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B.C. First Nation to search for children who didn’t come home from Alert Bay residential school

Dried flowers rest inside a pair of child's running shoes at a memorial for the 215 children whose remains were found at the grounds of the former Kamloops Indian Residential School at Tk’emlups te Secwépemc First Nation in Kamloops, B.C., on Parliament Hill in Ottawa on Friday, June 4, 2021. A British Columbia First Nation located off coast of northeastern Vancouver Island says it has started an investigation into the grounds of a former residential institution, following similar inquiries by a number of nations across the country. THE CANADIAN PRESS/Justin Tang. JDT/

Warning: This story deals with disturbing subject matter that may upset and trigger some readers. Discretion is advised.

A British Columbia First Nation located off the coast of northeastern Vancouver Island says it has started an investigation on the grounds of a former residential school, looking for the remains of children who didn’t return home.

A statement from ‘Namgis First Nation, located near Alert Bay on Cormorant Island, says its investigation into the former St. Michael’s Indian Residential School will happen in phases, starting with hiring a project manager to help the nation access funding and plan how to engage survivors.

It says survivors from 45 different nations will be invited to take part to help guide the examination of the grounds at the institution that first opened as a day school in 1878 and closed as a residential building in 1974.

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Read more: 93 possible burial sites found in initial search at former B.C. residential school site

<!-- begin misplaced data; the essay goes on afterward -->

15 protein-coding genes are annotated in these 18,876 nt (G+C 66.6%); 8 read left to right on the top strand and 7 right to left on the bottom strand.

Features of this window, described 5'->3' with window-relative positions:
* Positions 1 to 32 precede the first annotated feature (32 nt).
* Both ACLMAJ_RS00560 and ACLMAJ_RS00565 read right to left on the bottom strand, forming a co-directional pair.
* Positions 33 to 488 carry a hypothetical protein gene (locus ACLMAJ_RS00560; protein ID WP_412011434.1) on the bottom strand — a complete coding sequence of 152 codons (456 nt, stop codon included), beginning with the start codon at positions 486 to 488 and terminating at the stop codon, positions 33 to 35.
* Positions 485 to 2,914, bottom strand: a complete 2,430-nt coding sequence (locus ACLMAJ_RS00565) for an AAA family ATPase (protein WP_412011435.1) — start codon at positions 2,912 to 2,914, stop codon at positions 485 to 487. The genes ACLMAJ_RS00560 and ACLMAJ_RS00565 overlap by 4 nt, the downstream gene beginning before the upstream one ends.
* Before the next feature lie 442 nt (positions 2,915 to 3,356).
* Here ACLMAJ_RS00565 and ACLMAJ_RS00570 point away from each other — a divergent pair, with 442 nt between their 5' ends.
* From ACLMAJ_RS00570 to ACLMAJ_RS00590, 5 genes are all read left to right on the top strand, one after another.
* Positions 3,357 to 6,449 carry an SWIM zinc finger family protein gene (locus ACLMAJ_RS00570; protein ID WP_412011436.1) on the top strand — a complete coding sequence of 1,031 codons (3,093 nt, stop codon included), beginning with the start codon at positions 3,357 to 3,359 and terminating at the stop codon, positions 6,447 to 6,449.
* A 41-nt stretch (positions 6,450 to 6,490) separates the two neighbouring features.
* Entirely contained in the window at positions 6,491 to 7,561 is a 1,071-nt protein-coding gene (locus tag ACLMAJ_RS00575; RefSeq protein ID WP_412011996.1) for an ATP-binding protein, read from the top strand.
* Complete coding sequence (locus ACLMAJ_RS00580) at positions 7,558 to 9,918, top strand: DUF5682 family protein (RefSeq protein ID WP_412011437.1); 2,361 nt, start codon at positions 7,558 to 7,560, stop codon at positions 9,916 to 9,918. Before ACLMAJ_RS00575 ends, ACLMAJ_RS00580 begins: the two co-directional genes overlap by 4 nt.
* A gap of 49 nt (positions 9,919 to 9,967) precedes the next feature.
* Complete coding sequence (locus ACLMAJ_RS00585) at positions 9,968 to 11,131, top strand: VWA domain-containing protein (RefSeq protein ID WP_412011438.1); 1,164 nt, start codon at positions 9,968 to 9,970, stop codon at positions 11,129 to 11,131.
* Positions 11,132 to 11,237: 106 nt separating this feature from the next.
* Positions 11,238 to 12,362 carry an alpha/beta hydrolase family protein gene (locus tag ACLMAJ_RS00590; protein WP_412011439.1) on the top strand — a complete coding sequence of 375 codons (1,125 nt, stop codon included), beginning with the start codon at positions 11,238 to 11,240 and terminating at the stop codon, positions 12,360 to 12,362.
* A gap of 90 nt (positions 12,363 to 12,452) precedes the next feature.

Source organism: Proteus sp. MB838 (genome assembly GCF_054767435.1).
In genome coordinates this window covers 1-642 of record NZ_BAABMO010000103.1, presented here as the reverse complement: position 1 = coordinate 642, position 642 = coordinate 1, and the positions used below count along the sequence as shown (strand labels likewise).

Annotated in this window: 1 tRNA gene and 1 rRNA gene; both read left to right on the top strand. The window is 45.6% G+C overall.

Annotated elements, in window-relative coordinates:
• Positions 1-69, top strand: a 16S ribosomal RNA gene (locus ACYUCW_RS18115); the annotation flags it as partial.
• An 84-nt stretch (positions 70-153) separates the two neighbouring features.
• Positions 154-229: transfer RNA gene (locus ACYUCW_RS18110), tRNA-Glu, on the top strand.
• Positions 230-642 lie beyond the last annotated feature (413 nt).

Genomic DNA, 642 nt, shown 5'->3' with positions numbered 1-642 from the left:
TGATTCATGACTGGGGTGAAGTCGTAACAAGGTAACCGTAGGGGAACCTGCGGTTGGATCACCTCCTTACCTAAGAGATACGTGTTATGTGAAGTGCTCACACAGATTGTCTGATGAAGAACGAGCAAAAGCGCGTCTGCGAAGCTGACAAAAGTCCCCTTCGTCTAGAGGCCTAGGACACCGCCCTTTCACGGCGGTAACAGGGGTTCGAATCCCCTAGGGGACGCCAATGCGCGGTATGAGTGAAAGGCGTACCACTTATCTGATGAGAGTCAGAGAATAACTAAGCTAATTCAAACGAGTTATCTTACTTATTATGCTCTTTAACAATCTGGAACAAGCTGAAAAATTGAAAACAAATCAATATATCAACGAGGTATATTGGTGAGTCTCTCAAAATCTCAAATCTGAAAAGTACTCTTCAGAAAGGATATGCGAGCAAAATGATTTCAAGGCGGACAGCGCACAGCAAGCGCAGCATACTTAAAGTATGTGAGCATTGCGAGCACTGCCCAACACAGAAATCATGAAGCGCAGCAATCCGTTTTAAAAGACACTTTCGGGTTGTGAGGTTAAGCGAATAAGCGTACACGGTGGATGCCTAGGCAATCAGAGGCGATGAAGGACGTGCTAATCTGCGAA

The nation says a search with the same ground-penetrating radar technology used to detect what are believed to be more than 200 unmarked graves at the former school in Kamloops would happen once the initial research is complete.

It says there are plans for a commemorative monument at the site to honour children who never returned to their families after attending the school.

The B.C. government pledged $12 million last June to help First Nations with investigative work at former residential school sites, as well as cultural and wellness supports for people affected by the findings.

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The National Centre for Truth and Reconciliation website says the St. Michael’s institution was established by the Anglican Church and the federal government took over its administration in 1969, five years before it was closed.

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In 1947, two dozen children ran away and a subsequent investigation into conditions led to the resignation of the principal and vice-principal, the centre says.

The final report of the Truth and Reconciliation Commission says at least 4,100 children died of neglect at the government-funded schools, which were operated by several Christian denominations.

The Indian Residential Schools Resolution Health Support Program has a hotline to help residential school survivors and their relatives suffering with trauma invoked by the recall of past abuse. The number is 1-866-925-4419.

 

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